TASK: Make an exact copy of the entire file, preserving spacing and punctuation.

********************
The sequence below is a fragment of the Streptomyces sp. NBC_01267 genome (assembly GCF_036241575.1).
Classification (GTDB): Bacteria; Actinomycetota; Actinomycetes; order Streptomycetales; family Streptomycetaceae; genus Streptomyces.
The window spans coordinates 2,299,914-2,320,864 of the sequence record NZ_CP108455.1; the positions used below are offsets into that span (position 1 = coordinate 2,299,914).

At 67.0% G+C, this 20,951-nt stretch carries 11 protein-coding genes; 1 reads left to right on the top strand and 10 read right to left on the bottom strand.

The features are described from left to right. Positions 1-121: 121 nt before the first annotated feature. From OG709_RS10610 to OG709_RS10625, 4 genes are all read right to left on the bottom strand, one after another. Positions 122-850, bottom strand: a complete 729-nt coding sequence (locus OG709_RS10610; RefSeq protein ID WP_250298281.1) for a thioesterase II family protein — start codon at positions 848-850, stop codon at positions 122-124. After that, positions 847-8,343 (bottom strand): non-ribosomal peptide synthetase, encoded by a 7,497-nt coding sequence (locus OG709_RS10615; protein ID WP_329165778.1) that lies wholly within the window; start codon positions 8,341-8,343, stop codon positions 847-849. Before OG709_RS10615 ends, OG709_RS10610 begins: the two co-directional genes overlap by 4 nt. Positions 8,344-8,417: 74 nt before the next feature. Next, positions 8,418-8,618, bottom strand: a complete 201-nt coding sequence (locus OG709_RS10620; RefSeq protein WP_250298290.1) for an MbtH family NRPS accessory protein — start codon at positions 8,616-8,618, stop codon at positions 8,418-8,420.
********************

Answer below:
The sequence below is a fragment of the Streptomyces sp. NBC_01267 genome (assembly GCF_036241575.1).
Classification (GTDB): Bacteria; Actinomycetota; Actinomycetes; order Streptomycetales; family Streptomycetaceae; genus Streptomyces.
The window spans coordinates 2,299,914-2,320,864 of the sequence record NZ_CP108455.1; the positions used below are offsets into that span (position 1 = coordinate 2,299,914).

At 67.0% G+C, this 20,951-nt stretch carries 11 protein-coding genes; 1 reads left to right on the top strand and 10 read right to left on the bottom strand.

The features are described from left to right. Positions 1-121: 121 nt before the first annotated feature. From OG709_RS10610 to OG709_RS10625, 4 genes are all read right to left on the bottom strand, one after another. Positions 122-850, bottom strand: a complete 729-nt coding sequence (locus OG709_RS10610; RefSeq protein ID WP_250298281.1) for a thioesterase II family protein — start codon at positions 848-850, stop codon at positions 122-124. After that, positions 847-8,343 (bottom strand): non-ribosomal peptide synthetase, encoded by a 7,497-nt coding sequence (locus OG709_RS10615; protein ID WP_329165778.1) that lies wholly within the window; start codon positions 8,341-8,343, stop codon positions 847-849. Before OG709_RS10615 ends, OG709_RS10610 begins: the two co-directional genes overlap by 4 nt. Positions 8,344-8,417: 74 nt before the next feature. Next, positions 8,418-8,618, bottom strand: a complete 201-nt coding sequence (locus OG709_RS10620; RefSeq protein WP_250298290.1) for an MbtH family NRPS accessory protein — start codon at positions 8,616-8,618, stop codon at positions 8,418-8,420.